Law firms have experienced a tumultuous couple of years. As we reported last year, firms experienced a drop in billable hours (by 6% in NA and 15% in UK) during 2020 due mainly to partners undertaking more unbillable, low value and admin work. With the economic upsurge towards the end of 2021 and early 2022, the market experience strong demand, with gross revenue growth. However, the war in Ukraine combined with global economic factors created a strong reversal in fortune towards the latter half of 2022, leading to a very mixed picture for the legal sector.
As a result, while the majority of firms (59% of NA, 64% of UK) reported an increase in billable hours over the past 12 months, market data is building to indicate a slowdown, especially in certain practice areas. Mergers & Acquisitions and Corporate Finance in particular have been hardest hit.
This variance across practice areas is confirmed by the BigHand results, with almost a quarter (24%) of NA and 25% of UK firms reporting billable hours have decreased by more than 10% in the past 12 months. At the same time, of course, costs have increased. From escalating lawyers’ salaries to operating costs such as electricity and premises, few firms would have forecast the high levels of inflation in both North America and Europe, creating significant pressures on profit margin.
Billable Hours Targets
As a result, it is no surprise to see firms increasing lawyers’ billable hour targets across the board (96% of NA and 97% of UK). For almost half of firms (44% of NA, 47% of UK), targets have increased by more than 10% in the past year. If the focus is on billable hours alone, firms may not be getting the complete picture. Firms should be looking at the quality of these hours: what is the level of write-offs, how many hours were at a discounted rate, what have we been able to collect, and finally what is the effective billing rate of the matter? These key metrics layered on top of the billable hours give the firm a measure of the quality of the billable hour, and the likelihood to collect.
With both clients and market sectors affected more significantly than others, firms have the opportunity to create a more nuanced approach to pricing. The ability to respond to changes in client behavior – such as demand, payment and request for discounts – should not only highlight possible client concerns but also drive the creation of flexible pricing models which should minimize the risk of expensive write-offs.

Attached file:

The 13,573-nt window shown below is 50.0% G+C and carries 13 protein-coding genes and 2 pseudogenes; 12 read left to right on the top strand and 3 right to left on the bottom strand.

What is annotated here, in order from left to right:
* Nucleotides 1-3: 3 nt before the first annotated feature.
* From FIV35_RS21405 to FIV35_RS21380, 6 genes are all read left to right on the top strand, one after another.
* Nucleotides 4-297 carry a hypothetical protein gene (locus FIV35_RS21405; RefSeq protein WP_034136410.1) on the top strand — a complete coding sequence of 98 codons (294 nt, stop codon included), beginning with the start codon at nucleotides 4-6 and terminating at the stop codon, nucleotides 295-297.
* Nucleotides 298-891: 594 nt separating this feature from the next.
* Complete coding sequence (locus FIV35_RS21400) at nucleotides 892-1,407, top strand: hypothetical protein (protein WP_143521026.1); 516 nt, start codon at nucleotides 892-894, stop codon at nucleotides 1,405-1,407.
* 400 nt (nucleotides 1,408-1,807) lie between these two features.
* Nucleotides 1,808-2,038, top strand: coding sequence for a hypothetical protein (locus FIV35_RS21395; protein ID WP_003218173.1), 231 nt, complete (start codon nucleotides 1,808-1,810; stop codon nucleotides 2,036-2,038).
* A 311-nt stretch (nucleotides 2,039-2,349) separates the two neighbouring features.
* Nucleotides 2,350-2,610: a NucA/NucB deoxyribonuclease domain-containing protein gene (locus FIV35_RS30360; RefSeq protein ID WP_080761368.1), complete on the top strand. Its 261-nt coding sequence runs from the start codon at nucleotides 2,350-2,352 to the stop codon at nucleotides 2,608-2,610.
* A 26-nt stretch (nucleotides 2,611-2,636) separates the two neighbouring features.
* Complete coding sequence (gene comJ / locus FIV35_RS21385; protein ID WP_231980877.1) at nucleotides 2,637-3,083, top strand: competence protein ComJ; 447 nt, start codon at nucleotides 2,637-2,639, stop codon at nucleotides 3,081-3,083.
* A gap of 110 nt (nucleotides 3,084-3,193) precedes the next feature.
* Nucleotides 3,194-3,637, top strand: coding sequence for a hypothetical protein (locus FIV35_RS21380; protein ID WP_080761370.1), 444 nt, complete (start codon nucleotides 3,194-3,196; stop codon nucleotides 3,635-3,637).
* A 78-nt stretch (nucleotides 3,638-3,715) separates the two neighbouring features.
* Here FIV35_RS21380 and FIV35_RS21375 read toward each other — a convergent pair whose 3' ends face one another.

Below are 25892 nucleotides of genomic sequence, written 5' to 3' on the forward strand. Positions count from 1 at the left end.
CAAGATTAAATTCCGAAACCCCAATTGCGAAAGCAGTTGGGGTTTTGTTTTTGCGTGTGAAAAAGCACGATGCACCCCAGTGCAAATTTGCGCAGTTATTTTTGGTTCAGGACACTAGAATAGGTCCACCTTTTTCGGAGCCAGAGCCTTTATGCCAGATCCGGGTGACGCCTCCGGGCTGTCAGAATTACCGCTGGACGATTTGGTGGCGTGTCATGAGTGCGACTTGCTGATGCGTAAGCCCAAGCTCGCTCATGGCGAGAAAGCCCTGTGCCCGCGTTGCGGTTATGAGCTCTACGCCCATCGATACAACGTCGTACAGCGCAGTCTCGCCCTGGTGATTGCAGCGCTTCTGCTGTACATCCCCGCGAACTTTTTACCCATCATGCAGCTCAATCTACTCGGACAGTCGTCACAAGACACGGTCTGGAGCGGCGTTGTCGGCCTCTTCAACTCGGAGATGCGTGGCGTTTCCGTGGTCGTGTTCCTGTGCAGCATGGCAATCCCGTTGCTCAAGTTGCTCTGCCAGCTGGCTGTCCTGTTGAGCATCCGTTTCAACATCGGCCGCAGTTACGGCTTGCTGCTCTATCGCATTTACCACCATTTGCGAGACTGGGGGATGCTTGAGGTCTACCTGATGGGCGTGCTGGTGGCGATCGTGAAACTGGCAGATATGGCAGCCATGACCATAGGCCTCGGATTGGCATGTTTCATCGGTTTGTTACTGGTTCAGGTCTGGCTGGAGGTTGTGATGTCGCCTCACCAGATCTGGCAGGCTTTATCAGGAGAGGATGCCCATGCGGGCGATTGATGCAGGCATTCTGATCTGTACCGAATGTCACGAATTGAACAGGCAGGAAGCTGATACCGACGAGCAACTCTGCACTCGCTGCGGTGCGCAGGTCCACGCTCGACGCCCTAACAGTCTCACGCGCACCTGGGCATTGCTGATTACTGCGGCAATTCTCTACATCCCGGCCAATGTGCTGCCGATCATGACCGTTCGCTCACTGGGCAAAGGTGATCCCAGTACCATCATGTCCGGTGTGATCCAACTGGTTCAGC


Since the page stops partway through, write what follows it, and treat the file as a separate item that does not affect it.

Certainly, the continued increase in billing write-offs should be a concern. Three quarters (75%) of NA and 64% of UK firms confirm that write- offs increased in the last year - with 55% of NA, 49% of UK firms confirming that write-offs have increased by more than 10%. These figures are even more concerning when last year’s results are considered: in 2021, write-offs were up for 94% of NA and UK firms. The year-on-year impact on the bottom line is significant.
As this research shows, just a handful of firms has turned the tide of write-offs, with the rest of the market still experiencing significant client push back. Given the economic factors now affecting all businesses, especially the escalating cost base, this level of write-offs is likely to increase and have an even greater impact on firm profitability.
The impact of reduced demand, escalating write-offs, and other notably causes of profit leakage such as discounting, as well as rising costs, is visible in the latest market performance figures. According to Reuters, profits are declining, with a 3.6% decline in profits per lawyer, quarter over quarter.
Practically speaking this is a small decline given the extraordinary increase in underlying costs and the push back from clients facing the same profitability challenges, however, an important consideration is how this drop will affect different departments. The tough cost control measures implemented by many firms in recent years have helped stem a downward spiral. Any slowing in demand is a worrying trend for law firms, especially given the continued escalation in lawyers’ salaries which will affect profit margins.
Given the expected economic difficulties globally throughout 2023 and into 2024, profit will come under increasing pressure. Delayed payments, discounts, write-offs, even client failure can quickly escalate during a time of recession. If firms are looking to maximize the value of the hours worked, it is essential that lawyers understand the various levers within their control. These include: an embrace of a financial mindset, frequent and meaningful communication with their clients, the use of technology and a collaborative interaction with pricing teams. All or any combination of these will increase the likelihood of collecting fully the time worked, therefore preserving profitability.
This was an excerpt from the report Improving Client Engagement to Safeguard Profitability . Access the full report to dive deeper into the findings from over 800 legal finance professionals:
A view into the importance of empowering lawyers with real-time, matter level information to maintain profitability in the face of rising costs and reducing demand: Findings from over 800 senior finance professionals in the UK and North America.
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